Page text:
August Kleimo, a Southern California software engineer and database developer, bought a duplex about a year ago as a rental property.

He didn’t know much about the rental market, so he started to crunch some numbers using rental prices he gathered from a local Craigslist Web site. Craigslist offers local online classified listings and other community postings for metro areas across the United States and internationally.

“I didn’t want to play a guessing game. I thought, ‘There’s this Craigslist data out there … why don’t I suck a bunch of data down,'” Kleimo said.

Using this data, he determined the typical going rate for a rental unit in the area, and he priced it accordingly. Prior to this analysis, Kleimo said he had planned to set the monthly rental rate $200 lower.

He threw together a simple Web site using the rental data he gathered. “I slowly started adding little features to it, then it slowly started to catch on,” he said., which launched early in 2005, at first featured a single page that listed the average rental price for each neighborhood in Los Angeles. Next, Kleimo added pages for each neighborhood, and he allowed users to examine rental rate differences by the number of bedrooms and bathrooms, and by the type of amenities.

He later added a mapping capability based on the Google Maps platform and created a trends and graphs section that charts changes in average rental rates.

Bloggers and real estate professionals began to promote the site, which drew more visitors.

The RentSlicer name relates to the site’s capabilities — “there are lots of different ways to slice the data,” Kleimo said. The site features a “Slicer Tool” page, for example, that allows users to customize lists of rental properties in a given region and find average rental rates based on amenities they select.

For example, the “Slicer Tool” can show users how many rental units in the entire Los Angeles area — or neighborhoods and cities in this area — have one-bedroom rental units that allow pets and feature a yard, and calculates the average rental rate of this selection based on the advertised rental rate.

Site users also can view neighborhood and city-specific pages that list the average price of all units in that area, by unit type, and by number of bedrooms. These pages also list the 15 most recently posted rental listings and the past 90 day’s total rental inventory by unit type, amenities and number of bedrooms.

The site gathers fresh rental listings data every couple of hours. Kleimo said it’s too early to determine trends in rental prices because he hasn’t yet collected a full year of real estate rental data.

The type of amenities listed at the site include: balcony, contemporary, courtyard, deck, fireplace, garage, garden, hardwood floors, laundry, live/work space, near beach, parking, pool, Spanish style, utilities paid, view, yard and pets allowed. Unit types include: apartment, bachelor, bungalow, condo, cottage, guesthouse, loft, single, studio, townhouse, and house.

Users can choose to receive e-mail alerts on rental properties that fit their criteria.

The site is uncluttered and easy to navigate. “That’s the approach I’d like to keep,” Kleimo said. “I don’t want to create a ‘spammy’ site. I’d rather build up traffic and have people enjoy it.”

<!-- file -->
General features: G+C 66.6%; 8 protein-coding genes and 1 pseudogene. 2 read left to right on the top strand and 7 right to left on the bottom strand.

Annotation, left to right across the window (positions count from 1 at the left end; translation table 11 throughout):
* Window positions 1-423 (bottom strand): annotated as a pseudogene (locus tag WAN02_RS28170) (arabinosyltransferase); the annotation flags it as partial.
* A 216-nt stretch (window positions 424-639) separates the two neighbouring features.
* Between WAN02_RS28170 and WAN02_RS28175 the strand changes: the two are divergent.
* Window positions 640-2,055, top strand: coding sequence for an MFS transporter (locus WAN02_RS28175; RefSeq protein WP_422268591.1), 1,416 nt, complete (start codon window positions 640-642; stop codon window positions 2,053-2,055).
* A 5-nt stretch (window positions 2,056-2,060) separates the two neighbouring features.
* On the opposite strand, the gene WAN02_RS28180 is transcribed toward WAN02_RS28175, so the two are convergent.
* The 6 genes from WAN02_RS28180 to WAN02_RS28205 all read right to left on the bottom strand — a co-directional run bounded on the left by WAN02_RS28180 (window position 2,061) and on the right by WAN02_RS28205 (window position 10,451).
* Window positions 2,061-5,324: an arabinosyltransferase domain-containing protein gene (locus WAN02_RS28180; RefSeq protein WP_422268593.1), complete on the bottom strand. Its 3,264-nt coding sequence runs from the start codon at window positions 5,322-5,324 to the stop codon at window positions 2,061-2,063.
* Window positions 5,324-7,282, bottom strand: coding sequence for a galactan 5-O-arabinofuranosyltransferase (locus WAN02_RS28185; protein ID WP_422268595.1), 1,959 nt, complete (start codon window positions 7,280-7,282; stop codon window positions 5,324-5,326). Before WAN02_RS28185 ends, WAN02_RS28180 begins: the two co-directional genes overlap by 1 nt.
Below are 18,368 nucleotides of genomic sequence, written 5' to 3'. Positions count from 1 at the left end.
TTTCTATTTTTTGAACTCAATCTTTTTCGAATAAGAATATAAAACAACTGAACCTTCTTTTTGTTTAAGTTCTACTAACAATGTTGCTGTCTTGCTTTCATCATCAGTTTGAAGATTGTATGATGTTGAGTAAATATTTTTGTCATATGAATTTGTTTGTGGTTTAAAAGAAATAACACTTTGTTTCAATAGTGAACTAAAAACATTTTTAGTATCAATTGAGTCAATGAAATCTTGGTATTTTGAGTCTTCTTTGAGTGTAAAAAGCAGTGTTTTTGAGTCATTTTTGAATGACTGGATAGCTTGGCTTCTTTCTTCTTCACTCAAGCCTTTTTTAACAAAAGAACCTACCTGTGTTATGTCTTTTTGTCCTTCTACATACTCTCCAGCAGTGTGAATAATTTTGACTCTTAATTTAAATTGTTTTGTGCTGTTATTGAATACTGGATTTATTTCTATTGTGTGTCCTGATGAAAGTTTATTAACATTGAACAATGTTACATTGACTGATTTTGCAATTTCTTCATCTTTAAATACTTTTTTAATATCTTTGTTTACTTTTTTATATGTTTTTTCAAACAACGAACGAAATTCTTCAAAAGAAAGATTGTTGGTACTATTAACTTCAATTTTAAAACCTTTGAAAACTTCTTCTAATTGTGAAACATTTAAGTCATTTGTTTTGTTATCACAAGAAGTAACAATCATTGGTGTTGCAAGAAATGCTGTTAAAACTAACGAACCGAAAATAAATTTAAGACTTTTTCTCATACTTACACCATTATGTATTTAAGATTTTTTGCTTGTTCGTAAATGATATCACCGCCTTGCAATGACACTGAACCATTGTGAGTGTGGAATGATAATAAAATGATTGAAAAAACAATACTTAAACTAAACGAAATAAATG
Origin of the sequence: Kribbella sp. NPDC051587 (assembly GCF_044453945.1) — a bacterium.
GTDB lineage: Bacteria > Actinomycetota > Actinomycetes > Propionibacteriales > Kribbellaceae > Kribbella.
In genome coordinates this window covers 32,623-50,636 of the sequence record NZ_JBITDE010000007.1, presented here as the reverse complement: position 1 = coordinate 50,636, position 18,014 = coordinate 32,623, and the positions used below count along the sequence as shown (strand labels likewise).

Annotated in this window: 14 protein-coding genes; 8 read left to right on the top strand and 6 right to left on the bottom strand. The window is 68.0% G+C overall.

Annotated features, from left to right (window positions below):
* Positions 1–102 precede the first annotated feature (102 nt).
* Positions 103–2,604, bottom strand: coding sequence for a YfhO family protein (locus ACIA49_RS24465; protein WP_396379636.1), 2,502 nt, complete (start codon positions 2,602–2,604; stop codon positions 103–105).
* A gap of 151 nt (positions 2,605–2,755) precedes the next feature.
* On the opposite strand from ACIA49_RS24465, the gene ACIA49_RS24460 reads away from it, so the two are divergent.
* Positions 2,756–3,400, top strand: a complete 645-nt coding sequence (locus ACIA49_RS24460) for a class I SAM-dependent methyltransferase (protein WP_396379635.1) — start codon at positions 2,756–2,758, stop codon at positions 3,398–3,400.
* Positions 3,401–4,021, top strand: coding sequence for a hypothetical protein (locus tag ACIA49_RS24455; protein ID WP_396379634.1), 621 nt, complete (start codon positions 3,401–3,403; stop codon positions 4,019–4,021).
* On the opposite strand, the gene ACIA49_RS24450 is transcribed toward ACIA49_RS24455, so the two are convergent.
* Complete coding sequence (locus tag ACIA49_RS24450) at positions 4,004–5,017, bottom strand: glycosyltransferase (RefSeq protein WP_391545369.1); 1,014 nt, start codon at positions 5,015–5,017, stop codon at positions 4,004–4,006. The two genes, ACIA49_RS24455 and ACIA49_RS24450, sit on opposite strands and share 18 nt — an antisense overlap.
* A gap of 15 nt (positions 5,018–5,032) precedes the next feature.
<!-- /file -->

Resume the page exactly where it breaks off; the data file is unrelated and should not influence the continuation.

On Dec. 21 RentSlicer launched a San Francisco Bay Area version, with near-term plans to expand to San Diego, Seattle and Portland.

Kleimo said that while the site now uses Craigslist rental information, he has hopes to bring in new sources of rental listings data from other sources. A couple of venture capital firms have contacted Kleimo about RentSlicer, he said.

“I think there is a lot of opportunity for affiliate programs, like pushing traffic to There are a lot of ways to monetize it — selling the data and also doing partnerships,” he said.

Craigslist administrators have not always taken kindly to other sites that electronically search through and collect Craigslist content and display this data on other Web sites, though Kleimo said Tuesday that he hadn’t yet met any resistance from Craigslist over RentSlicer’s use of the Craigslist rental listings data.

Last year, Craigslist CEO Jim Buckmaster asked classified search engine Oodle to stop displaying information from Craigslist ads at the Oodle Web site. Oodle had used automated computer programs to gather information from a range of Craigslist classified ads, and this activity put a strain on the Craigslist computer server, Buckmaster told Inman News.

Craigslist representatives could not be reached for comment on the RentSlicer service.

RentSlicer is a part-time endeavor for Kleimo, who is co-founder of Infomercial.TV Inc., a company that provides e-commerce tools and services for the television infomercial industry.

RentSlicer’s design could be adapted for vacation rentals or automobile listings, among other purposes, Kleimo said, though the plan for now is to continue focusing on the rental market.

Kleimo said he’d like to expand the mapping features of RentSlicer to include ZIP code-based searches, to expand into more metro areas across the country, and to do “more reporting and slicing and dicing of the data.” He said he expects that real estate professionals will take particular interest in statistical reports on market trends.

The feedback he has received from site users has been positive, he said. “It surprised me how excited they got.”


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